That’s how we sometimes describe this part of our law practice. Instead of explaining shareholder/partner disputes, squeeze outs, minority oppression, buy-sell agreements–it’s easier to say “It’s like a divorce but with a company instead of a marriage.” It can be a useful analogy. A split between partners or shareholders can be just as messy as a marital divorce can be and just like a marriage, it depends heavily on relationship began and how exactly it’s coming to an end.
When you’re starting a business it might feel like a vote of no confidence to hammer out details of how a shareholder can leave the company, but steps taken at this stage can drastically simplify matters down the road. When a company is forced organized, you should consider the possibility of disputes down the line.
One of the chief factors in a closely held corporation that complicates the exit of a shareholder or partner is the difficulty of selling shares. If you own stock in a Fortune 500 company, you aren’t likely to have trouble selling that stake. But when you’re talking about a smaller, closely held company, those shares may not have a lot of value to someone else. This problem is typically addressed through buy-sell agreements, which provide for the company to buy back a shareholders shares. This ensures both that the departing shareholder is actually able to sell their stock but also prevents those shares being sold to a third party the remaining shareholders would not wish to have influence in the company. Pitfalls remain. How exactly to value the shares is a common cause of dispute when it comes time to buy back the shares.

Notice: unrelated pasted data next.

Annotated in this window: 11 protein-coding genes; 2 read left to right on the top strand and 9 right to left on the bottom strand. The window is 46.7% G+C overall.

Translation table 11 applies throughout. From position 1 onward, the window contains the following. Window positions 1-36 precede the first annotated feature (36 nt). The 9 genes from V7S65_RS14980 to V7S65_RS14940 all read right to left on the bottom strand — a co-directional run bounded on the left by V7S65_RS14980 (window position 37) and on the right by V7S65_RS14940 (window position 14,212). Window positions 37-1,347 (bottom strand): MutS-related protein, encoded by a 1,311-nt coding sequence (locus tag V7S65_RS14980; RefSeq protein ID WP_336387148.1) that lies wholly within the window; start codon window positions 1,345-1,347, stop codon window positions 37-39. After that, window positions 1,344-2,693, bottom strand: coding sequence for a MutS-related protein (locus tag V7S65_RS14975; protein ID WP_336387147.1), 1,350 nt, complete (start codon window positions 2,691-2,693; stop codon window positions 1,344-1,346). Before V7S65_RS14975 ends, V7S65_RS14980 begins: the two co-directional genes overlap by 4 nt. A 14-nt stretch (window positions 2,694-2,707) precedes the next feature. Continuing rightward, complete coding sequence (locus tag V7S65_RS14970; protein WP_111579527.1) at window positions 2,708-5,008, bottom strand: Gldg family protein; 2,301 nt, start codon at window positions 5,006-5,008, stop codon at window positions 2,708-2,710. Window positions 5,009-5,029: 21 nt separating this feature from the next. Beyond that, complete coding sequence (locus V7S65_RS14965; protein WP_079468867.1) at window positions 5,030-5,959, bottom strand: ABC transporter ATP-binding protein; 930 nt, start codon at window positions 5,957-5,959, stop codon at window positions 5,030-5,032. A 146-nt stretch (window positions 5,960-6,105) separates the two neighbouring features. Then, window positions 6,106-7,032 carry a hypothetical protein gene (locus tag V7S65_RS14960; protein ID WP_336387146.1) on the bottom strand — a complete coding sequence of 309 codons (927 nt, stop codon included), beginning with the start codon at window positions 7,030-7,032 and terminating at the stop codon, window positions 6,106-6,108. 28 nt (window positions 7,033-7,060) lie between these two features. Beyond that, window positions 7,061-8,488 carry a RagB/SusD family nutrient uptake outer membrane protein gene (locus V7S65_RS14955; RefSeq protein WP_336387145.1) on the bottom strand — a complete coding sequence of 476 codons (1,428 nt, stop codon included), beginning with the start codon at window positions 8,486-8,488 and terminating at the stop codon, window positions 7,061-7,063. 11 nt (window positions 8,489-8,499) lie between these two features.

Sometimes, of course, a shareholder may not wish to leave a company or sell their shares, but may find other shareholders are trying to force the matter. There are various strategies by which a majority can try to push a shareholder or partner our and the action is usually called a freeze out or a squeeze out. Broadly, the majority can try to deny the shareholder the benefits of the shares or try to otherwise dilute that shareholder’s control and influence. Whatever the particulars, the action may constitute minority oppression or a breach of fiduciary duty. One test which is often relevant in these situations is legitimate business purpose. Trying to push an obstructionist shareholder out of a company, one who is an active detriment to it, is likely to be seen as valid, while a situation in which the squeeze benefits a particular shareholder’s interest and not the overall company, is more likely to be ruled a fiduciary breach. Every situation is of course unique.
Horowitz Law Offices has represented numerous shareholders and partners of closely held corporations and other business in a variety of disputes, squeeze out situations, and other corporate law concerns. You are welcome to contact us at 312-787-5533 or email@example.com